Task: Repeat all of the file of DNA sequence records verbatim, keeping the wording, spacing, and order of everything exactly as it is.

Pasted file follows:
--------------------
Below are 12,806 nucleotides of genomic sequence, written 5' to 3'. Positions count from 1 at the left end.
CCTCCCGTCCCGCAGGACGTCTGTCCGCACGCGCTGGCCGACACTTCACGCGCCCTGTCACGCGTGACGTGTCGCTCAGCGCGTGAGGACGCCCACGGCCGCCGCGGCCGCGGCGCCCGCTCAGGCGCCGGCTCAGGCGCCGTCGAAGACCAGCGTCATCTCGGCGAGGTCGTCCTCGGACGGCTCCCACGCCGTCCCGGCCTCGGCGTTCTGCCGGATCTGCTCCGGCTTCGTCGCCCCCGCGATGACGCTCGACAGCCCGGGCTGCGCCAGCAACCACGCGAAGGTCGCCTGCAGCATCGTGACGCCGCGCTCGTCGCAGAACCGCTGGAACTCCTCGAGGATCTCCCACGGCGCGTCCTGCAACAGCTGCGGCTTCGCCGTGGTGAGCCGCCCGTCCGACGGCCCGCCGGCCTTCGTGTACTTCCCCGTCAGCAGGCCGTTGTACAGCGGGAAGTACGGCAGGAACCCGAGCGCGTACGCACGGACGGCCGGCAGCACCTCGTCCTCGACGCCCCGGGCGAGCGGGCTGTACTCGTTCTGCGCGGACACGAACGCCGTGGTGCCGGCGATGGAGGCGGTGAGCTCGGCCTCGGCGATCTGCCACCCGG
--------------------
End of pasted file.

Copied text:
Below are 12,806 nucleotides of genomic sequence, written 5' to 3'. Positions count from 1 at the left end.
CCTCCCGTCCCGCAGGACGTCTGTCCGCACGCGCTGGCCGACACTTCACGCGCCCTGTCACGCGTGACGTGTCGCTCAGCGCGTGAGGACGCCCACGGCCGCCGCGGCCGCGGCGCCCGCTCAGGCGCCGGCTCAGGCGCCGTCGAAGACCAGCGTCATCTCGGCGAGGTCGTCCTCGGACGGCTCCCACGCCGTCCCGGCCTCGGCGTTCTGCCGGATCTGCTCCGGCTTCGTCGCCCCCGCGATGACGCTCGACAGCCCGGGCTGCGCCAGCAACCACGCGAAGGTCGCCTGCAGCATCGTGACGCCGCGCTCGTCGCAGAACCGCTGGAACTCCTCGAGGATCTCCCACGGCGCGTCCTGCAACAGCTGCGGCTTCGCCGTGGTGAGCCGCCCGTCCGACGGCCCGCCGGCCTTCGTGTACTTCCCCGTCAGCAGGCCGTTGTACAGCGGGAAGTACGGCAGGAACCCGAGCGCGTACGCACGGACGGCCGGCAGCACCTCGTCCTCGACGCCCCGGGCGAGCGGGCTGTACTCGTTCTGCGCGGACACGAACGCCGTGGTGCCGGCGATGGAGGCGGTGAGCTCGGCCTCGGCGATCTGCCACCCGG